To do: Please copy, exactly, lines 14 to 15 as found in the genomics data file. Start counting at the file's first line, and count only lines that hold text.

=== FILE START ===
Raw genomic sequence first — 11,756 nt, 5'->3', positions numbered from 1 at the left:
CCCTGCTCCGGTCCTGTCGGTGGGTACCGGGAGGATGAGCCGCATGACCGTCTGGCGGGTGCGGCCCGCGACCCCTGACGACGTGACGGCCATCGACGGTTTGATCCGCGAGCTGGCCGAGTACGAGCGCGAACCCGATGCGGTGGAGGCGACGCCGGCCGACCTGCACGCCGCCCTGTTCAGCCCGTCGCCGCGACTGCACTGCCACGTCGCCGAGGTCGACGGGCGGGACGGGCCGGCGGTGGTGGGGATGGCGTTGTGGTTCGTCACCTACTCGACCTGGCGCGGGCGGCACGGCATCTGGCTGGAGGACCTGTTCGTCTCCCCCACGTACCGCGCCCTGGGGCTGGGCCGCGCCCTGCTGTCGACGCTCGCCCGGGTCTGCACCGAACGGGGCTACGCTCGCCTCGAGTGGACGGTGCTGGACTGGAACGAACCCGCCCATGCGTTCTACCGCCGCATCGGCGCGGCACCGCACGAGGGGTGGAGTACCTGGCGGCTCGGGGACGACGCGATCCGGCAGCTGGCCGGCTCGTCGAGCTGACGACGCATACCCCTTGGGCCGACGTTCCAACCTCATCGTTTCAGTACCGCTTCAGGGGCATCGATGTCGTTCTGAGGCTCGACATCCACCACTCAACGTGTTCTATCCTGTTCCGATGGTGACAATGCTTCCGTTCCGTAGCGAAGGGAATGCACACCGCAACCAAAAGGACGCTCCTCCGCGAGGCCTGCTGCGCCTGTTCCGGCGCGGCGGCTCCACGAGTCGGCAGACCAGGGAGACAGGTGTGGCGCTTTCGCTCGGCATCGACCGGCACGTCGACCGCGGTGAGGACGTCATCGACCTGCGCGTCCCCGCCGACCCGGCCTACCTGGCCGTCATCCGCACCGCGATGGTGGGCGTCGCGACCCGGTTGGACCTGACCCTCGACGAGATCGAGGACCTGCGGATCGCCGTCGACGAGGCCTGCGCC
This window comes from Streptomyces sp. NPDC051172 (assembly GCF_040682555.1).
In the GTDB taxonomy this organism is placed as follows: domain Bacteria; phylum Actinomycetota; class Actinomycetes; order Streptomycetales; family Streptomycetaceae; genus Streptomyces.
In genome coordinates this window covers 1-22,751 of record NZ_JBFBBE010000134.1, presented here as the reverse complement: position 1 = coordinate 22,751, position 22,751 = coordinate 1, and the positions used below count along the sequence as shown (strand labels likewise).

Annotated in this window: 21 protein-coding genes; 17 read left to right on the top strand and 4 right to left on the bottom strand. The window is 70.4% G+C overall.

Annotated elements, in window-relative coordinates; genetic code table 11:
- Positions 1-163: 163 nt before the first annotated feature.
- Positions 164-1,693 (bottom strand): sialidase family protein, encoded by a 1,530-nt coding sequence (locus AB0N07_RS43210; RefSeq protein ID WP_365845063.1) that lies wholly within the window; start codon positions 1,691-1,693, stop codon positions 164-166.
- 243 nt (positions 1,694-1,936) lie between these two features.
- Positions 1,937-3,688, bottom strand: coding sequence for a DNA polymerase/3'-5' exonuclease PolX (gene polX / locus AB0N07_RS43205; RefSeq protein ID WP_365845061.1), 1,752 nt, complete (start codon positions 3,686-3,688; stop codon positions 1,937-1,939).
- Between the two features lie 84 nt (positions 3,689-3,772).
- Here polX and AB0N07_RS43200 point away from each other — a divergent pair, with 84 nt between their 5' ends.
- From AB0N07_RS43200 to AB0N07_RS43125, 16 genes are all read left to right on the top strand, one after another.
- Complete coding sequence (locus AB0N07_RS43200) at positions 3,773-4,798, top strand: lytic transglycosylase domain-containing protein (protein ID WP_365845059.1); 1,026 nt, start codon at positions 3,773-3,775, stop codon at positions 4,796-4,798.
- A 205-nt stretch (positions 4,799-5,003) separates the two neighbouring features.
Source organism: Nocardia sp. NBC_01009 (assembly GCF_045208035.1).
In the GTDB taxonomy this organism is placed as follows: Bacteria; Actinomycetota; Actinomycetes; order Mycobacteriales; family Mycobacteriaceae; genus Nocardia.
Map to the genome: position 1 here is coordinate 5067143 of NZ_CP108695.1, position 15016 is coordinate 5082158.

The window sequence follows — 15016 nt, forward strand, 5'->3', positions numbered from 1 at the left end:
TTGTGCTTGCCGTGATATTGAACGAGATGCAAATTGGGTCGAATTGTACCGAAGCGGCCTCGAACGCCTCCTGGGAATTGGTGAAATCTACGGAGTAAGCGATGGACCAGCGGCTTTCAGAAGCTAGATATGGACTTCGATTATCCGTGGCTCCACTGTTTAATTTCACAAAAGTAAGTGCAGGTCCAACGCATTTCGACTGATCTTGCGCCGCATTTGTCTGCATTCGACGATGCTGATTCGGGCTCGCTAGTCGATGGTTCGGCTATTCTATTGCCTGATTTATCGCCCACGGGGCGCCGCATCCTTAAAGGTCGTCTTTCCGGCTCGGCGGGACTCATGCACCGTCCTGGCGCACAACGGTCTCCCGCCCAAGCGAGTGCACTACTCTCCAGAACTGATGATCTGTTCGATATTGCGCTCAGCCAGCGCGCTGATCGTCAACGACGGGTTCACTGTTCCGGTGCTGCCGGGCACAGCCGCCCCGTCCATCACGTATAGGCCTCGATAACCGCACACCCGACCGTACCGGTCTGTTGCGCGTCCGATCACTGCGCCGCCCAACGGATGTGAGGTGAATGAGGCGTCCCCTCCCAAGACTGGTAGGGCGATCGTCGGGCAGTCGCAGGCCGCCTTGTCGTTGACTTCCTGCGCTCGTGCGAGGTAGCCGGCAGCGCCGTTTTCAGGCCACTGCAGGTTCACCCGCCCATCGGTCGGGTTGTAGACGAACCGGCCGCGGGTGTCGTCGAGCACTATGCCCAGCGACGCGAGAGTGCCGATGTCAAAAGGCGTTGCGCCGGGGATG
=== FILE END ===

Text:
- From AB0N07_RS43200 to AB0N07_RS43125, 16 genes are all read left to right on the top strand, one after another.
- Complete coding sequence (locus AB0N07_RS43200) at positions 3,773-4,798, top strand: lytic transglycosylase domain-containing protein (protein ID WP_365845059.1); 1,026 nt, start codon at positions 3,773-3,775, stop codon at positions 4,796-4,798.